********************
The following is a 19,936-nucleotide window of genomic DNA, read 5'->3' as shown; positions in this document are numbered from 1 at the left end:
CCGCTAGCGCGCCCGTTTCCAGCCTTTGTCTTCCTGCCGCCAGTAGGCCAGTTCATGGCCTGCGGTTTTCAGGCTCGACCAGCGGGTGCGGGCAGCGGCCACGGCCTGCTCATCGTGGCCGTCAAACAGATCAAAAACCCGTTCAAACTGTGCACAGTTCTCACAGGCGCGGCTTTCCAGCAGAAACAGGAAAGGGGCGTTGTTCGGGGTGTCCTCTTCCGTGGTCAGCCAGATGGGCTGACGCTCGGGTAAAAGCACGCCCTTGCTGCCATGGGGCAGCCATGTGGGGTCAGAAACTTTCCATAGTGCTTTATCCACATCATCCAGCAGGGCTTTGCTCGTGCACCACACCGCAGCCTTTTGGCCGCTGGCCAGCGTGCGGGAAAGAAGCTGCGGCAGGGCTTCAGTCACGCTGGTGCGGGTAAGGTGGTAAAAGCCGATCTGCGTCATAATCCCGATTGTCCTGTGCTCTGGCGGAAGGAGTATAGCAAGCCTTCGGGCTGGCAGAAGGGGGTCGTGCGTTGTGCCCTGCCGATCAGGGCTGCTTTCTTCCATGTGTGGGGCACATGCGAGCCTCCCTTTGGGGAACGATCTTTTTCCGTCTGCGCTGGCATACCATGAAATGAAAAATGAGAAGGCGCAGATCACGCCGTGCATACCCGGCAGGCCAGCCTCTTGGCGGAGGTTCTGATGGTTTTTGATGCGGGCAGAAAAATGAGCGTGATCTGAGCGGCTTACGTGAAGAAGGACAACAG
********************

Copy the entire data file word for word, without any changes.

The following is a 19,936-nucleotide window of genomic DNA, read 5'->3' as shown; positions in this document are numbered from 1 at the left end:
CCGCTAGCGCGCCCGTTTCCAGCCTTTGTCTTCCTGCCGCCAGTAGGCCAGTTCATGGCCTGCGGTTTTCAGGCTCGACCAGCGGGTGCGGGCAGCGGCCACGGCCTGCTCATCGTGGCCGTCAAACAGATCAAAAACCCGTTCAAACTGTGCACAGTTCTCACAGGCGCGGCTTTCCAGCAGAAACAGGAAAGGGGCGTTGTTCGGGGTGTCCTCTTCCGTGGTCAGCCAGATGGGCTGACGCTCGGGTAAAAGCACGCCCTTGCTGCCATGGGGCAGCCATGTGGGGTCAGAAACTTTCCATAGTGCTTTATCCACATCATCCAGCAGGGCTTTGCTCGTGCACCACACCGCAGCCTTTTGGCCGCTGGCCAGCGTGCGGGAAAGAAGCTGCGGCAGGGCTTCAGTCACGCTGGTGCGGGTAAGGTGGTAAAAGCCGATCTGCGTCATAATCCCGATTGTCCTGTGCTCTGGCGGAAGGAGTATAGCAAGCCTTCGGGCTGGCAGAAGGGGGTCGTGCGTTGTGCCCTGCCGATCAGGGCTGCTTTCTTCCATGTGTGGGGCACATGCGAGCCTCCCTTTGGGGAACGATCTTTTTCCGTCTGCGCTGGCATACCATGAAATGAAAAATGAGAAGGCGCAGATCACGCCGTGCATACCCGGCAGGCCAGCCTCTTGGCGGAGGTTCTGATGGTTTTTGATGCGGGCAGAAAAATGAGCGTGATCTGAGCGGCTTACGTGAAGAAGGACAACAG